September 2015 was a big month in terms of reshaping the development discourse and sharpening the focus of the much maligned Millennium Development Goals (MDGs). And not a moment too soon. What we got were 17 Sustainable Development Goals (SDGs) that are intended to pave the way for more measurable outcomes that are grounded in specific objectives related to security, human rights, governance and the rule of law. The SDGs are effectively about unambiguous objectives rather than overall commitments, and the centrality of the rule of law and governance-related goals in the new agenda has shifted the goalposts significantly in favour of a more robust rights-based dimension for development. To the fore are issues such as legal identity for all, access to justice, personal security as a fundamental state function and human right as well as ensuring land rights, which is implicit in a number of goals concerning discrimination, inequality and responsive institutions.

Yet, the rule of law does not only refer to criminal justice, as some observers are too quick to conclude; it is a principle of governance that asserts a mutually reinforcing relationship between the rule of law, human rights and democracy and creates a space of freedom where people can develop and be protected from disenfranchisement.

The rule of law is also important as a goal in itself, yet it is how it shapes societal norms and expectations of citizens on the state and guarantees respect for fundamental human rights, that has ensured its prominence in the 2030 Agenda with the 17 SDGs. Essentially, it is no longer seen as a complement to ongoing efforts at building peaceful and inclusive societies; it is the cornerstone on which the implementation of the SDGs rests. Already in the report of the High Level Panel of Eminent Persons on the post-2015 Agenda, the rule of law was defined as an enabler of sustainable development representing a significant step up from the MDGs. The latter were not entrenched in human rights standards, nor were they as inclusive as the new SDGs.

The emphasis on the interaction between the state and the citizen is front and centre of the need to make the SDGs inclusive and participatory, while at the same time underscoring the long overdue conviction that state institutions can no longer operate in a vacuum and are obliged to adhere to their role as duty bearers. This state-citizen lacuna is omnipresent in seven SDG targets that explicitly refer to persons with disabilities, six targets focusing on people in vulnerable situations with two referring specifically to non-discrimination.

From the very first, it is possible to look beyond SDG 16 and its primary focus on accountable institutions, peaceful societies and promoting the rule of law at the international and national levels. Throughout the other goals, the principles of the rule of law are conspicuous by their presence and explicitly referred to as drivers for sustainable development. Bergling and Jin give a detailed insider perspective into how the rule of law permeates several of the SDGs and its importance for member states. For instance, ensuring equal opportunity and reducing inequalities of outcome, including by eliminating discriminatory laws, policies and practices and promoting appropriate legislation (Goal 10); ensuring access for all to adequate, safe and affordable housing and basic services (Goal 11), which intersects with Goal 1 that all men and women, in particular the poor and the vulnerable, have equal rights to economic resources, as well as access to basic services, ownership and control over land and other forms of property, inheritance and natural resources. Such challenges are consistent across the board in relation to conflict and post-conflict countries, and progress on these targets often represent the first concrete signs of institutional life following a peace agreement or a transition from authoritarian rule. Most importantly, when attention is paid to these essential rights, there are tangible effects on the lives of the people that hope to benefit from this revitalised agenda.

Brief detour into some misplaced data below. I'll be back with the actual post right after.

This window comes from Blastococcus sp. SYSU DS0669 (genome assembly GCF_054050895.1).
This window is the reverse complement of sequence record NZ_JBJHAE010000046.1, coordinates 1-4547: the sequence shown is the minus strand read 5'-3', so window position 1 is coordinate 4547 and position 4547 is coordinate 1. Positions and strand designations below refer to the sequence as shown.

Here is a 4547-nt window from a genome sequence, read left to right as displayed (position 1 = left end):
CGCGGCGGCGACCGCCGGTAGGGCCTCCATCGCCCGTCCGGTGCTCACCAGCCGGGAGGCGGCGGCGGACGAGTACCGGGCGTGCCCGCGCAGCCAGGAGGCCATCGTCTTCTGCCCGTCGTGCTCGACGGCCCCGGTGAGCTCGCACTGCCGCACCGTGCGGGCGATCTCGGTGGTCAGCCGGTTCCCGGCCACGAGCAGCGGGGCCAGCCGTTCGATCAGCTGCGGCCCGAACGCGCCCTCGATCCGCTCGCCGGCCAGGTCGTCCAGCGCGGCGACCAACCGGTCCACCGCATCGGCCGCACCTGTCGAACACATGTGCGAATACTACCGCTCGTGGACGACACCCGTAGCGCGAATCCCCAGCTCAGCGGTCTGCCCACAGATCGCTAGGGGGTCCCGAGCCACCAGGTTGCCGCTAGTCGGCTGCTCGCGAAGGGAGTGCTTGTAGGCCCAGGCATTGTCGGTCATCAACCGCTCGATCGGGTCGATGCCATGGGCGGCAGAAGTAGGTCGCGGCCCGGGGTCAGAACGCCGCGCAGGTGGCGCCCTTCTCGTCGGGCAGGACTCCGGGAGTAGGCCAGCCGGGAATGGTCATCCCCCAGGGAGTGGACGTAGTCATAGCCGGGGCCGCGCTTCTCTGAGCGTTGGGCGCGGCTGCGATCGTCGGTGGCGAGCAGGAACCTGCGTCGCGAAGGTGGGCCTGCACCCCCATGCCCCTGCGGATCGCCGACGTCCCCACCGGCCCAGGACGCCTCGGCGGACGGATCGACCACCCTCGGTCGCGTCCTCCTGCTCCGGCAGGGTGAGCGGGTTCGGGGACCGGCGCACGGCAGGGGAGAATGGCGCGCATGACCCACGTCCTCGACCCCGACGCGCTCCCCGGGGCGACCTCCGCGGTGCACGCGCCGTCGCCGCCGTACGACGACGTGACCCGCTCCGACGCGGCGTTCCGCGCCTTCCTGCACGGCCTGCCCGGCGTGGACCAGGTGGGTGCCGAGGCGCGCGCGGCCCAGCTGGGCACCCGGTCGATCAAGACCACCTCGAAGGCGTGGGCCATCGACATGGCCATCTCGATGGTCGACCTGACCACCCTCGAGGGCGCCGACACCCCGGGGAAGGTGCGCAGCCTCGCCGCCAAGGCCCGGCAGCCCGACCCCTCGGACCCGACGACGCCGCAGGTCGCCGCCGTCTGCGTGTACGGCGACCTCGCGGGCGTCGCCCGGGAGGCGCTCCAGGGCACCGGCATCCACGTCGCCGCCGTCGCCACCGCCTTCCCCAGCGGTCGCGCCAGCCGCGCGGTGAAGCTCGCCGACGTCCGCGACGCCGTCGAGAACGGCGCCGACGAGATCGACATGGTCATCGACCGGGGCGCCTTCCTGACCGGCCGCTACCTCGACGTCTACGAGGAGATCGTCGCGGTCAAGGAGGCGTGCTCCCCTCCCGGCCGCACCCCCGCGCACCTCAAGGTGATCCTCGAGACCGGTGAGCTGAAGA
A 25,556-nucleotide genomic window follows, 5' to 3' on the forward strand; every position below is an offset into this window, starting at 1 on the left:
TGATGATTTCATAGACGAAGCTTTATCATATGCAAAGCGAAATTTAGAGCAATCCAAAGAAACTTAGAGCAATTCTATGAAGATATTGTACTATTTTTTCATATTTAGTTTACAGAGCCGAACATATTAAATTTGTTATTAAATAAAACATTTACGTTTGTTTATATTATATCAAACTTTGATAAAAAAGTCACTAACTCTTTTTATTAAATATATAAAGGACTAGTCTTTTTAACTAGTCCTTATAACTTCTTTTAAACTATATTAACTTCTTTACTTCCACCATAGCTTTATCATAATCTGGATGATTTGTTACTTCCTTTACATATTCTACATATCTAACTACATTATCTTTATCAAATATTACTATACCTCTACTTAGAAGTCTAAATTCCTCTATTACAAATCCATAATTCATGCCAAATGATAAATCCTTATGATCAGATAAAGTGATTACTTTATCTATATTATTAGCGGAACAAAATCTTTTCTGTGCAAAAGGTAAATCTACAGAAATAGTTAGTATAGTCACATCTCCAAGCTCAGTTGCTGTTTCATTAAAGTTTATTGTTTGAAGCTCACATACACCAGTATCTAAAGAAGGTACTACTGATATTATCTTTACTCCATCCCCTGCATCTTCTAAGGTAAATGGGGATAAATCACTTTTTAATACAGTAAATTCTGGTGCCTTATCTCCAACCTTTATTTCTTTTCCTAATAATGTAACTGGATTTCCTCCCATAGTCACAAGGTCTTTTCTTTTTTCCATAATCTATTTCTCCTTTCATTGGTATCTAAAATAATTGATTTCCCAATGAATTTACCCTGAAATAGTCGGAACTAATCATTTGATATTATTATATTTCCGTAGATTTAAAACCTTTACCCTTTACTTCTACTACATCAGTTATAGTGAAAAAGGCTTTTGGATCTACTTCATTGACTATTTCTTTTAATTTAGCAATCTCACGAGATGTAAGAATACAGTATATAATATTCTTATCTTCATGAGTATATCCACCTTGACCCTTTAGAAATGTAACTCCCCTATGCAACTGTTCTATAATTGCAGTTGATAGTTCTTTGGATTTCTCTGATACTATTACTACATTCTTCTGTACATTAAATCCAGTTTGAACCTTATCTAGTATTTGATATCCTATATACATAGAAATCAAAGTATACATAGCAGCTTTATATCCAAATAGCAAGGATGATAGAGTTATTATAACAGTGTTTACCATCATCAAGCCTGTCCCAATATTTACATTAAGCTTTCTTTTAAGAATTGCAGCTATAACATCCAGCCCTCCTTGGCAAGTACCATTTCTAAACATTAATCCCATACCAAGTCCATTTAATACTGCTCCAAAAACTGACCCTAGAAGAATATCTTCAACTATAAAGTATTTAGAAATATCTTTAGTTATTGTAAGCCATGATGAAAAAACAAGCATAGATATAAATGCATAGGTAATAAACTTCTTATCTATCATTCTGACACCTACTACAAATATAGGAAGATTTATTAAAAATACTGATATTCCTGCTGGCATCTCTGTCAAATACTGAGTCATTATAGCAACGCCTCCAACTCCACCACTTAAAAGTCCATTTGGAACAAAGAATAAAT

As the UN Deputy Secretary General Jan Eliasson stated already in 2013, “delivering justice through the rule of law is at the foundation of all our work at the UN.  The rule of law is fundamental to maintaining a lasting peace. It is of central importance to fair and sustainable development, and it makes rights enforceable in practice.” Together with the forthcoming World Development Report: Governance and the Law to be published in 2017 as well as the UN Secretary General’s report, A Life of Dignity for All there is a certain inevitability that lasting peace and sustainable development cannot be fully realised without respect for human rights and the rule of law.